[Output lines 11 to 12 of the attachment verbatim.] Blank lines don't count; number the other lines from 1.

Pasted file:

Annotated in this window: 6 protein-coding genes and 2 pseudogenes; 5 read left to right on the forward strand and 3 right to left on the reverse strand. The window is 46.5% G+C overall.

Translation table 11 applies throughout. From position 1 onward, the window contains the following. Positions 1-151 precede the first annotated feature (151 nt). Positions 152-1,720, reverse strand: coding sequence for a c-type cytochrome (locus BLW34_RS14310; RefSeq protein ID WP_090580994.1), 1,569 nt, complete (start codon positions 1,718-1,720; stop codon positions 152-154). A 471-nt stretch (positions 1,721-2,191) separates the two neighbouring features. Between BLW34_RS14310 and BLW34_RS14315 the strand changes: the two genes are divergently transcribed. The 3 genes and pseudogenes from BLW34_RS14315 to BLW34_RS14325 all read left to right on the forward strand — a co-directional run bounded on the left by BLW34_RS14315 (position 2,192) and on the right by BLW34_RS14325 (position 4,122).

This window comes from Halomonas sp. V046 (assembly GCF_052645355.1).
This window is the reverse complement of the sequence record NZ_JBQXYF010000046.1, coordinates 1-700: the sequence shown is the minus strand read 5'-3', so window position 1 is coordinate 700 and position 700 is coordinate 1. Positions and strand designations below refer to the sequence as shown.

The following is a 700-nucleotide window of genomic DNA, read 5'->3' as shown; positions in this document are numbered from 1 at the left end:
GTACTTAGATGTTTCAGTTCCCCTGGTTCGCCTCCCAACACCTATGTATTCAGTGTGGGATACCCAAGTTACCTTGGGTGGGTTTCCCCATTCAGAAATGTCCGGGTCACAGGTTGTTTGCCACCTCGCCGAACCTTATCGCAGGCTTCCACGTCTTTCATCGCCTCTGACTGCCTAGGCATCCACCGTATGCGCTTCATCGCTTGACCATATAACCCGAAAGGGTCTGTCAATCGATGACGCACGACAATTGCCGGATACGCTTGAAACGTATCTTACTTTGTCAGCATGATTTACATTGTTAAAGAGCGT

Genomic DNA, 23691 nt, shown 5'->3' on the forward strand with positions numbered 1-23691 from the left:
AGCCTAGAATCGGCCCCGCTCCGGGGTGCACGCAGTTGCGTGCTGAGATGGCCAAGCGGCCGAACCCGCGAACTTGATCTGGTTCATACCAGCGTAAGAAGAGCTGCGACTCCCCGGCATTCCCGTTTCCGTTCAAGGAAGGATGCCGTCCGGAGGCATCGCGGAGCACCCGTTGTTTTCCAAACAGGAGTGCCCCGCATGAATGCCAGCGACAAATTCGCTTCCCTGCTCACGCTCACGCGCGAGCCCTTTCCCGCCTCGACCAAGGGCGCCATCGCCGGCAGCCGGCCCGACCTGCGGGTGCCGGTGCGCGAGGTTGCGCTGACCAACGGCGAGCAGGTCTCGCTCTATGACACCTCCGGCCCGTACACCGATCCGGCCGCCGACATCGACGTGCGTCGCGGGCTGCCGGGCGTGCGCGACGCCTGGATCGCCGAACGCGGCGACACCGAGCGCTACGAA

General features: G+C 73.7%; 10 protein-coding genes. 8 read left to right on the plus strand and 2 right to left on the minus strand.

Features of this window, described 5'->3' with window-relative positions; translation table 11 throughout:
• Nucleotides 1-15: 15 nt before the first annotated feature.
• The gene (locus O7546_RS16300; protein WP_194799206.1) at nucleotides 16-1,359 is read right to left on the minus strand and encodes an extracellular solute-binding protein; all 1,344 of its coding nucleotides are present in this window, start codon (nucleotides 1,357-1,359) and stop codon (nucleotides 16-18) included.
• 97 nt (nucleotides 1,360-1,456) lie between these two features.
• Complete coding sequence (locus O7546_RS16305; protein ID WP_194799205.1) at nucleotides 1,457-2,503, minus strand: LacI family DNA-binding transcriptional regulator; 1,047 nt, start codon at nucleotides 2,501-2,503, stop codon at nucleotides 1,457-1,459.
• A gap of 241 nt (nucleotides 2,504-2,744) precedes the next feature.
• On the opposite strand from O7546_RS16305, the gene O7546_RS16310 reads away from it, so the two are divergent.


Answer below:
• Nucleotides 1-15: 15 nt before the first annotated feature.
• The gene (locus O7546_RS16300; protein WP_194799206.1) at nucleotides 16-1,359 is read right to left on the minus strand and encodes an extracellular solute-binding protein; all 1,344 of its coding nucleotides are present in this window, start codon (nucleotides 1,357-1,359) and stop codon (nucleotides 16-18) included.